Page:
The company announced that it is planning a massive dividend increase of up to 50%. This would increase the company's dividend yield from about 1.1% up to 1.65% at current prices. The announcement comes on the heels of news that the company would buy back up to $2 billion of stock, or about 1% of market cap at current prices. In total, Samsung's shareholder yield (dividends plus share repurchases) will total about 2.65%.
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Samsung has built a cash hoard with the fortune it has made selling smart phones, consumer electronics and household products, and semiconductors. It now has about $77 billion in cash and investments on its balance sheet. Samsung 's cash and lack of investor rewards is reminiscent of Apple (AAPL) before it started paying a dividend yield and engaging in share repurchases.
Samsung has increased its dividend payments for three consecutive years. Businesses with a long history of dividend increases tend to outperform the market as they have strong businesses franchises which give them the ability to increase their dividend payments year after year.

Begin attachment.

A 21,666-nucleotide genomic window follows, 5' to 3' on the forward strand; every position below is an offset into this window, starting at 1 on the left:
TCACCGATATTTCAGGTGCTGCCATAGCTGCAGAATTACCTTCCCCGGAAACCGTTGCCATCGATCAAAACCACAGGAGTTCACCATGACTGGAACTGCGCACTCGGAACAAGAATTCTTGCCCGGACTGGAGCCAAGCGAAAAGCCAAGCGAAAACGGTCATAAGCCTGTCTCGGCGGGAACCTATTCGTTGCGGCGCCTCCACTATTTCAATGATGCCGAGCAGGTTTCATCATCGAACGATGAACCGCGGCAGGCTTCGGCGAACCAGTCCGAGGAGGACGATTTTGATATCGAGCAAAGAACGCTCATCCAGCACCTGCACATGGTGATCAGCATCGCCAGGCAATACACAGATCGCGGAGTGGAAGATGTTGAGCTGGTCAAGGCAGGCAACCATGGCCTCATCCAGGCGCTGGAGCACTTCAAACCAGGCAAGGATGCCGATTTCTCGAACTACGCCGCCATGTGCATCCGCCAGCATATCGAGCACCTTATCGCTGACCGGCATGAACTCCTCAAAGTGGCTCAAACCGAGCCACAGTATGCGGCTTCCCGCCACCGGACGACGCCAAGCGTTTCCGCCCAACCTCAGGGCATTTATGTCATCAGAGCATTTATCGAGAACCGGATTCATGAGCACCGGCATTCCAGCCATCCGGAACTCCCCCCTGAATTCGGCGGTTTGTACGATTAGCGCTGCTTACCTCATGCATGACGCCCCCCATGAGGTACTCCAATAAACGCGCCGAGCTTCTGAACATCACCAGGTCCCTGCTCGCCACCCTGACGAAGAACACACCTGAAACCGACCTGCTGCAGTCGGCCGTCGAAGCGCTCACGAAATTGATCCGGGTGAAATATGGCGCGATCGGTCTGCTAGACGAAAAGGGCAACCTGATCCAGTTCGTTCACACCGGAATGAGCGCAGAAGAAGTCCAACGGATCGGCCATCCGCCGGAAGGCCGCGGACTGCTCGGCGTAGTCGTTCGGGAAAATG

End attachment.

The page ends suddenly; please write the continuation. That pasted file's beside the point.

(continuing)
The company's shareholders should look to Apple to see how using excess cash can drive shareholder return. Apple's stock is up about 75% since its first dividend increase in May of 2013. Samsung shareholders should expect a rise in the company's stock price if Samsung continues to use its cash pile to reward shareholders.
Samsung needs to do something to keep shareholders interested and cash disbursement might be it. The company saw third-quarter profits fall by 50% versus the same period a year ago. Total sales declined 20%. Samsung's results suffered due to weakness in its consumer electronics and IT/Mobile divisions. Sales were down nearly 35% in its mobile division as the company saw its market share in smartphones drop to 23.8% in the third quarter of 2014 from 32.5% in the third quarter of 2013.
Bad news has sunk the company's share price this year. Samsung is currently trading at a price-to-earnings ratio of just 8. This is extremely low for a company that is still the industry leader in smartphone market share. Samsung's low price-to-earnings ratio and recent price declines from poor results create an attractive entry point for potential investors. The company's plans to reward shareholders with rising dividends and share repurchases could be the catalyst the company's stock needs to see its price-to-earnings ratio revise upwards.